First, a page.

Telescammers not only want your money. They're also after your phone number

George Baiden usually avoids answering calls from numbers he doesn't know. But when a Toronto area code appeared on his cell, he picked up thinking it was a friend.

It turned out to be from an elaborate telephone scam whereby fraudsters steal phone numbers to make their calls — the latest twist in a long line of similar schemes that have bilked people across Canada out of millions of dollars.

The man on the line, Baiden says, was aggressive, claiming to be with the Canada Revenue Agency (CRA) and threatening legal action if Baiden didn't send him money.

"I asked him, 'Who are you and what's your employee number?' He said he couldn't give me that information, it's classified. So then I said to him, 'You're calling me, so why don't you tell me what my name is?' And he said … that I have to identify myself to him," said Baiden.

Craig Chivers/CBC
Craig Chivers/CBC

After some back and forth, Baiden told CBC reporter Thomas Daigle the scammer got frustrated and hung up the phone.

Baiden called the number back and was puzzled when someone else answered and said they had never made the call. In fact, the Toronto man said he had missed a call from Baiden's number and was about to call him back.

Spoofing scams make millions of dollars

CBC Toronto spoke with the other man, who didn't want his name published. Both he and Baiden say they were confused when they realized the numbers the scammers had used were their own.

"I asked him if he worked for the CRA, he said, 'No, but these scammers are getting very sophisticated,'" said Baiden.

Callers masquerading as government agencies and using local numbers to do so is just the latest in telescam trends.

Scam artists have made tens of millions of dollars by using programs to spoof legitimate local numbers or even numbers belonging to government organizations, said Rhonda McEwen, an associate professor at the University of Toronto's Mississauga campus who teaches new media and communication,.

"This is a globally run business. These are massively well-paying jobs where people are actually doing this."

Craig Chivers/CBC
Craig Chivers/CBC

Since 2014, the Canadian Anti-Fraud Centre has received 78,472 reports from across Canada of scammers pretending to represent the CRA or Immigration, Refugees and Citizenship Canada. The centre says 4,695 people have lost more than $16.7 million.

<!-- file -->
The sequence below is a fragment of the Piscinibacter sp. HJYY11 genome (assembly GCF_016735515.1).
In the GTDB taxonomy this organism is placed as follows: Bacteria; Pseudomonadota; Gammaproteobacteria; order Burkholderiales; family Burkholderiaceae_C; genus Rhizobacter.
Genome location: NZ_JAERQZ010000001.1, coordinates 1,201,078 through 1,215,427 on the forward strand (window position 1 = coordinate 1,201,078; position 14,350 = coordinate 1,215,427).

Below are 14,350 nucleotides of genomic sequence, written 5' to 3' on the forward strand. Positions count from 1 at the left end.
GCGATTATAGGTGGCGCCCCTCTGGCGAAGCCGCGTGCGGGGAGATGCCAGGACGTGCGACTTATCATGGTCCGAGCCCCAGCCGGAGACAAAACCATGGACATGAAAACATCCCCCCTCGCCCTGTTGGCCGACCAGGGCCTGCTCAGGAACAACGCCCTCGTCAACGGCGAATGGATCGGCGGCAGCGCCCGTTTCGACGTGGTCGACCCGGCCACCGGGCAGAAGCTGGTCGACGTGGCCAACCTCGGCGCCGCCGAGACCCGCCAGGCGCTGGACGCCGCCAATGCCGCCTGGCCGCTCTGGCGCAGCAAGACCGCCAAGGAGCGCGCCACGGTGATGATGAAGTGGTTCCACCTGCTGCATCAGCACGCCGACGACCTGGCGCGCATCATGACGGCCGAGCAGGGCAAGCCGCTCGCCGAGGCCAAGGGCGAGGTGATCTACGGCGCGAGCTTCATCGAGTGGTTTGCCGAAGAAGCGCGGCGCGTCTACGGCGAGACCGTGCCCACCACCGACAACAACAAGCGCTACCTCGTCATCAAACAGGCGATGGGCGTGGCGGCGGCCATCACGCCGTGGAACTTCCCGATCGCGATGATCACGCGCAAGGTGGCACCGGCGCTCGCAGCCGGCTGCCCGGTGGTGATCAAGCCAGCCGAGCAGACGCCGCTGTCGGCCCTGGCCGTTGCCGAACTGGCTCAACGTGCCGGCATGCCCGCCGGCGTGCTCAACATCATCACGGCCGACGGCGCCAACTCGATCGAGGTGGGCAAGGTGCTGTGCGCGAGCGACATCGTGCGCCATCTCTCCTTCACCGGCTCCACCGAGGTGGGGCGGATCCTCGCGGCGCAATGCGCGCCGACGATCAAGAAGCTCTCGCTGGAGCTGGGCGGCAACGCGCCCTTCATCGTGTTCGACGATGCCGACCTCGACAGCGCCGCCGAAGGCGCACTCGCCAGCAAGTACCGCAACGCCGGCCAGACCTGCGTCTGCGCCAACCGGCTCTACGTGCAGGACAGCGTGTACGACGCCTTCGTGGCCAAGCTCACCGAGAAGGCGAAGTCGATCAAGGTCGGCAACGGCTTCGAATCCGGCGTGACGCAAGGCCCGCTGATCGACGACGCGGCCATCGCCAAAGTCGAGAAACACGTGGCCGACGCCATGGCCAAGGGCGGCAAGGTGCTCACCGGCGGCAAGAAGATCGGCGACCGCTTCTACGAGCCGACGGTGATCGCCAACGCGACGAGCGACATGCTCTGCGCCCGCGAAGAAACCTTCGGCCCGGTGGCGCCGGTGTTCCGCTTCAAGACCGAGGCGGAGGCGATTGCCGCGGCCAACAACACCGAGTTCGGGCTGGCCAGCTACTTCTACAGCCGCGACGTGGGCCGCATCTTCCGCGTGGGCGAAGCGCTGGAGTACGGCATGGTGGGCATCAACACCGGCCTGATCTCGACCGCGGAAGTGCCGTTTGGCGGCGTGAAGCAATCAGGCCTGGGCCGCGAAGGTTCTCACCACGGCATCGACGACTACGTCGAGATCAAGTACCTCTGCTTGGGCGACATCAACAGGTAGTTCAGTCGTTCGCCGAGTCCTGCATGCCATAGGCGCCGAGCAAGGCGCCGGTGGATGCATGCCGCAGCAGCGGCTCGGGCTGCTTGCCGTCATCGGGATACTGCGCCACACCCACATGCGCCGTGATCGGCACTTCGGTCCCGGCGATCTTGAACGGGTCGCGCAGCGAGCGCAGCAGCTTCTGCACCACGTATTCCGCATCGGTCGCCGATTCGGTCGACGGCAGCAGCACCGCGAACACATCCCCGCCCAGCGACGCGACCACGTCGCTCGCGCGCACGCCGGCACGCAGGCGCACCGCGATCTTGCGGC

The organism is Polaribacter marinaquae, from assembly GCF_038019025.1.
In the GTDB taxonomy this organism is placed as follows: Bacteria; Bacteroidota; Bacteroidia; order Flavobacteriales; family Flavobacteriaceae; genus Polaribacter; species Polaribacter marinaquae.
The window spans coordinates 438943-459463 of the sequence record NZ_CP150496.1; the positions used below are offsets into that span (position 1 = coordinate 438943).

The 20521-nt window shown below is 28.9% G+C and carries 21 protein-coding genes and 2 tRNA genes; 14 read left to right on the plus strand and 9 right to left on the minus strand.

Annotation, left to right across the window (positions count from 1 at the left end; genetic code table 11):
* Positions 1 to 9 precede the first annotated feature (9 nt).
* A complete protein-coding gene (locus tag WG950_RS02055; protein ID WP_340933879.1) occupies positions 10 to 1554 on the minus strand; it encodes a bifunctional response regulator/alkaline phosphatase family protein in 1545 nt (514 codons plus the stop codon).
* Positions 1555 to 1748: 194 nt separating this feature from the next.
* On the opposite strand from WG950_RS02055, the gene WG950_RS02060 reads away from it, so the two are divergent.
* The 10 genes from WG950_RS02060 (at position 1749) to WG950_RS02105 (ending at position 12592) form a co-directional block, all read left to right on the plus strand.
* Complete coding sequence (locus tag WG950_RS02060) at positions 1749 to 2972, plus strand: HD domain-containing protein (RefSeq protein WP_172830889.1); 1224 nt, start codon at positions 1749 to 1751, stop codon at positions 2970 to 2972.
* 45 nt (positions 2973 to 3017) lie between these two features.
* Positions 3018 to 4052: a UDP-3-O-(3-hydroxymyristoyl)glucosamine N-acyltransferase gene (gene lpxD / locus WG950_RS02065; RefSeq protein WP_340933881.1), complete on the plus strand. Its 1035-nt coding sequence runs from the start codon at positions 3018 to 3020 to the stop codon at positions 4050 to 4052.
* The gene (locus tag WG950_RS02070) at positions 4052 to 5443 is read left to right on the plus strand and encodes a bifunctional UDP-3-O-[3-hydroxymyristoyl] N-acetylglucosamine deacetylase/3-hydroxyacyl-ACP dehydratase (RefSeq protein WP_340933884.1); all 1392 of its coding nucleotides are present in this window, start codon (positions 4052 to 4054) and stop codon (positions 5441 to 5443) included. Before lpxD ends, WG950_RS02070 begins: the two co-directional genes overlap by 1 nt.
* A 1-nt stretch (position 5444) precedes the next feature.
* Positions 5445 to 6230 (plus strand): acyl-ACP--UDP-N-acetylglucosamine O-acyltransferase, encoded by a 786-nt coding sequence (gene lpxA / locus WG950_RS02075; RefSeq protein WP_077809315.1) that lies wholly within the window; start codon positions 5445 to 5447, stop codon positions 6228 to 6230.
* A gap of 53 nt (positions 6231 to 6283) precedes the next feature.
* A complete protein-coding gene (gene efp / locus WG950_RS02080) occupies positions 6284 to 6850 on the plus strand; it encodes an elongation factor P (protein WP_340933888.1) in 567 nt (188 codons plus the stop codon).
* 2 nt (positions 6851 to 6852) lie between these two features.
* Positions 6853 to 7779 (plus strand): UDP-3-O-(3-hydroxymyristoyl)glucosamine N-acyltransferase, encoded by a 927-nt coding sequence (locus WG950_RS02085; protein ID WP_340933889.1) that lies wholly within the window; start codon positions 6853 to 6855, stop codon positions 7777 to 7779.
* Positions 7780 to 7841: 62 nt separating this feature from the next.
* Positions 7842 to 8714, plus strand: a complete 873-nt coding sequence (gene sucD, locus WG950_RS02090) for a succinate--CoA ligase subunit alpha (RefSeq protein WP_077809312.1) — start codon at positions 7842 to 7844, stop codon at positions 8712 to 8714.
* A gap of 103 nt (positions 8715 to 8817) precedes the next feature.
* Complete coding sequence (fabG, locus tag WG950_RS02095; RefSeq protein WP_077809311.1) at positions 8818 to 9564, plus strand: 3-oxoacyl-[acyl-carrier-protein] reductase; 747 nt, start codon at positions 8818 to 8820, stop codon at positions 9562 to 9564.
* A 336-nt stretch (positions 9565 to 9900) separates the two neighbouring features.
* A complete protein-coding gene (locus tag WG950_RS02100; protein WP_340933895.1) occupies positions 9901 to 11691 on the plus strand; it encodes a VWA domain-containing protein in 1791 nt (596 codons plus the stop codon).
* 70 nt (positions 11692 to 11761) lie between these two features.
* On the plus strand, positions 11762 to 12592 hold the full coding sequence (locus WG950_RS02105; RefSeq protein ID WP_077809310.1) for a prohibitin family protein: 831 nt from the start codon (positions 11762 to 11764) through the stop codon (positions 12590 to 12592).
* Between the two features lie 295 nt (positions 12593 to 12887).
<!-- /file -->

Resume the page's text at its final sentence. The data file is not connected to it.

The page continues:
The Canadian Anti-Fraud Centre has also received hundreds of complaints about spoofing scams, many of them requesting payments through gift cards or money transfers.

Don't trust your caller ID

According to the centre, that should be one of the first signs that something is off. In a recent public handout, the centre wrote no government service, including the CRA, "would request payment by a money service business, iTunes or bitcoin."

The centre also warns against relying on your caller ID, saying "it's a service of convenience, it's not a secure feature" that identifies who is on the other end of the line.

The country's top service providers are working to block spoofed calls by Dec. 19. The move is in response to a directive issued last year by the Canadian Radio-television and Telecommunications Commission (CRTC), telling companies to reduce the number of nuisance calls Canadians receive.

Bell and Rogers, for instance, are testing new, universal call-blocking technology at the network level.

McEwen said the improvements can't come soon enough.

"People are very careful about answering that mobile device. It's actually in the interest of the providers and the device manufacturers to help users deal with this, otherwise people will start using other channels … You don't get this through WhatsApp or any other messenger channels."

Until then, McEwen advises people to put themselves on do-not-call lists and block any recurring, threatening numbers.

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